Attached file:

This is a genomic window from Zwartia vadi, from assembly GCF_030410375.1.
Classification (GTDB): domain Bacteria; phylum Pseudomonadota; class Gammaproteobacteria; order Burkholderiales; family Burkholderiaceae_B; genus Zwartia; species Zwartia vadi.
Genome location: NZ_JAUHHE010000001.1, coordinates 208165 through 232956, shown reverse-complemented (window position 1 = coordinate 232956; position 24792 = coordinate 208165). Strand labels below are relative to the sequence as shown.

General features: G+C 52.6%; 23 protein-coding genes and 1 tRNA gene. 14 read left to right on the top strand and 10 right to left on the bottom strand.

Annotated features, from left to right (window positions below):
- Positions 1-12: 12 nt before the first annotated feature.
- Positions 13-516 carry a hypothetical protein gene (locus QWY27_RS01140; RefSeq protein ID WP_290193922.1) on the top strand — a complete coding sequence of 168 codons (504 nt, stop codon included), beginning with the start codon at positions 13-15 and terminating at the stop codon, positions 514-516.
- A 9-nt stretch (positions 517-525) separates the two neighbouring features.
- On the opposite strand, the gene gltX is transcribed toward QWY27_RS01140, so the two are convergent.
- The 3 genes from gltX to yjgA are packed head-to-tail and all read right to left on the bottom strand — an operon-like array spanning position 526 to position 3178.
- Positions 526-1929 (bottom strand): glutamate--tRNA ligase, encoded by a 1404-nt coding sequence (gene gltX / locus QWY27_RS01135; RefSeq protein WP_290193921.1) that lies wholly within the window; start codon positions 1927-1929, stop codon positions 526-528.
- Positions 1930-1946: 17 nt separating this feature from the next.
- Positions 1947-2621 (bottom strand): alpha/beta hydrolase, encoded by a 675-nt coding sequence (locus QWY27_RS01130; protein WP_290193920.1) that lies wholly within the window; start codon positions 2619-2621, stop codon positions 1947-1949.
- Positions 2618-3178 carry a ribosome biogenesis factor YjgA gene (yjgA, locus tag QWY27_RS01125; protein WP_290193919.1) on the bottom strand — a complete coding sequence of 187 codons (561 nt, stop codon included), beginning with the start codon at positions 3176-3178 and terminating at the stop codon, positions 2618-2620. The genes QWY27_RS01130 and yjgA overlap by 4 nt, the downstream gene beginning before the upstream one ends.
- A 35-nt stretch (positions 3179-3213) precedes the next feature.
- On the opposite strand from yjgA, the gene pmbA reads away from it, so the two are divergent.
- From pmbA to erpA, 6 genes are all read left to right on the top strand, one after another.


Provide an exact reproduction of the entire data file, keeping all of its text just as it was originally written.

This is a genomic window from Zwartia vadi, from assembly GCF_030410375.1.
Classification (GTDB): domain Bacteria; phylum Pseudomonadota; class Gammaproteobacteria; order Burkholderiales; family Burkholderiaceae_B; genus Zwartia; species Zwartia vadi.
Genome location: NZ_JAUHHE010000001.1, coordinates 208165 through 232956, shown reverse-complemented (window position 1 = coordinate 232956; position 24792 = coordinate 208165). Strand labels below are relative to the sequence as shown.

General features: G+C 52.6%; 23 protein-coding genes and 1 tRNA gene. 14 read left to right on the top strand and 10 right to left on the bottom strand.

Annotated features, from left to right (window positions below):
- Positions 1-12: 12 nt before the first annotated feature.
- Positions 13-516 carry a hypothetical protein gene (locus QWY27_RS01140; RefSeq protein ID WP_290193922.1) on the top strand — a complete coding sequence of 168 codons (504 nt, stop codon included), beginning with the start codon at positions 13-15 and terminating at the stop codon, positions 514-516.
- A 9-nt stretch (positions 517-525) separates the two neighbouring features.
- On the opposite strand, the gene gltX is transcribed toward QWY27_RS01140, so the two are convergent.
- The 3 genes from gltX to yjgA are packed head-to-tail and all read right to left on the bottom strand — an operon-like array spanning position 526 to position 3178.
- Positions 526-1929 (bottom strand): glutamate--tRNA ligase, encoded by a 1404-nt coding sequence (gene gltX / locus QWY27_RS01135; RefSeq protein WP_290193921.1) that lies wholly within the window; start codon positions 1927-1929, stop codon positions 526-528.
- Positions 1930-1946: 17 nt separating this feature from the next.
- Positions 1947-2621 (bottom strand): alpha/beta hydrolase, encoded by a 675-nt coding sequence (locus QWY27_RS01130; protein WP_290193920.1) that lies wholly within the window; start codon positions 2619-2621, stop codon positions 1947-1949.
- Positions 2618-3178 carry a ribosome biogenesis factor YjgA gene (yjgA, locus tag QWY27_RS01125; protein WP_290193919.1) on the bottom strand — a complete coding sequence of 187 codons (561 nt, stop codon included), beginning with the start codon at positions 3176-3178 and terminating at the stop codon, positions 2618-2620. The genes QWY27_RS01130 and yjgA overlap by 4 nt, the downstream gene beginning before the upstream one ends.
- A 35-nt stretch (positions 3179-3213) precedes the next feature.
- On the opposite strand from yjgA, the gene pmbA reads away from it, so the two are divergent.
- From pmbA to erpA, 6 genes are all read left to right on the top strand, one after another.